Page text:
UAE: Indian rupee barely changed against dirham in early trade

The Reserve Bank of India was selling dollars to keep the rupee from sliding below the all-time low, say traders

By Reuters

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AFP file photo
AFP file photo

Published: Wed 8 May 2024, 10:42 AM

The Indian rupee was under pressure on Wednesday on portfolio outflows and dollar payments by oil companies, but remained largely supported.

The South Asian currency was at 83.50 to the US dollar (22.75 against UAE dirham) at 9.24am, barely changed from the previous session.


"It's just that we have non-stop bids (on USD/INR). Oil companies are buyers and have seen foreign banks, too, likely related to portfolio outflows and fixing," a trader at a large public sector bank said.

[Editor's Note: For real-time forex rates, click on the widget below or visit KT's dedicated Trading News page here.]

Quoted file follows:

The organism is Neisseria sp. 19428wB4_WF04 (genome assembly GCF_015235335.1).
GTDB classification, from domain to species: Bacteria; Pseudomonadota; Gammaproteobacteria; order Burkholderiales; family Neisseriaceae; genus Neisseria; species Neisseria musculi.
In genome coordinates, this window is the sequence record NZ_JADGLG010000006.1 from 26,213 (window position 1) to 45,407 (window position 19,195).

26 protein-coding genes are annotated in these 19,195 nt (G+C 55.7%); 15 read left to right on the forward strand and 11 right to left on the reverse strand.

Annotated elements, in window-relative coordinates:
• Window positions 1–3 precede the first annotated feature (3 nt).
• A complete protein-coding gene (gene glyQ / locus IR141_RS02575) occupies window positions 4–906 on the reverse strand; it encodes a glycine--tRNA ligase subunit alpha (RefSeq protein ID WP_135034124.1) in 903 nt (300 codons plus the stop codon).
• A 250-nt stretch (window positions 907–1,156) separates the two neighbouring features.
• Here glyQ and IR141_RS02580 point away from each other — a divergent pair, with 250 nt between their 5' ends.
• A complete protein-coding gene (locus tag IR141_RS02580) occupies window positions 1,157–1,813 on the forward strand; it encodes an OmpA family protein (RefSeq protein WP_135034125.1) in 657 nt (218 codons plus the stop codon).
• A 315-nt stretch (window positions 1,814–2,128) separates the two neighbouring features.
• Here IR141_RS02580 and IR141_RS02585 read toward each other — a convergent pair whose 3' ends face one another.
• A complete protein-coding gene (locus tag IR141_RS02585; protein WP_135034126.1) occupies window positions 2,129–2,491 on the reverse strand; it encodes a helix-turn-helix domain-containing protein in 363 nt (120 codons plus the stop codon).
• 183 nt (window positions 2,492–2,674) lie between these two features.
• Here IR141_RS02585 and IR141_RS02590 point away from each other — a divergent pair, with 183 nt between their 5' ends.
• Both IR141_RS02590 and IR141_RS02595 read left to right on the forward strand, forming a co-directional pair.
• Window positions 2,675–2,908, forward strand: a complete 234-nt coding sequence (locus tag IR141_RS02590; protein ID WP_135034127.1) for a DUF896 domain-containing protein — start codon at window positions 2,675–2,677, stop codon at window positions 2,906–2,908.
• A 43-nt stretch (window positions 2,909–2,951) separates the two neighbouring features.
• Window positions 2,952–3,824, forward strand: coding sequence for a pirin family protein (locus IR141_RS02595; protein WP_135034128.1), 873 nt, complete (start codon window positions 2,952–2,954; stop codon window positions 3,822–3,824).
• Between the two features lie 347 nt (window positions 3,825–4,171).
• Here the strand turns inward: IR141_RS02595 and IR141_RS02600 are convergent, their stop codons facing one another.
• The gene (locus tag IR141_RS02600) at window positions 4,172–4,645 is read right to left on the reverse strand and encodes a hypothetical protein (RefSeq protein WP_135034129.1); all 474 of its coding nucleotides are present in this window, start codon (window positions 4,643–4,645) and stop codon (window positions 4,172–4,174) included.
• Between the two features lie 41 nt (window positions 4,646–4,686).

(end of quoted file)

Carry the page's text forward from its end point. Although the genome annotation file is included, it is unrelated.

"That we are not moving higher (on USD/INR) is just a function that the market believes the RBI is there."

Several traders said it was likely the Reserve Bank of India (RBI) was selling dollars to keep the rupee from sliding below the all-time low of 83.5750.

"However, it's difficult to be sure. The way I see it is that at open, they make it known that they will be there and then the market does the work for them," a senior trader at a private sector bank said.

The rupee has been in a less-than-two-paisa range so far on Wednesday, with the realised volatility for the last 10 days at just an annualised 1% level.

Other Asian currencies were mostly weaker and the dollar index inched up to 105.56. The dollar has managed to reclaim its upward momentum following its slide on the less-hawkish-than-expected Federal Reserve and weak U.S. payrolls.

U.S. interest rate outlook remains a key point for the dollar. Federal Reserve Bank Minneapolis President Neel Kashkari said on Tuesday that while he has pencilled in two rate cuts for this year, it's possible that the Fed only cuts once, or opts for no rate cuts this year.

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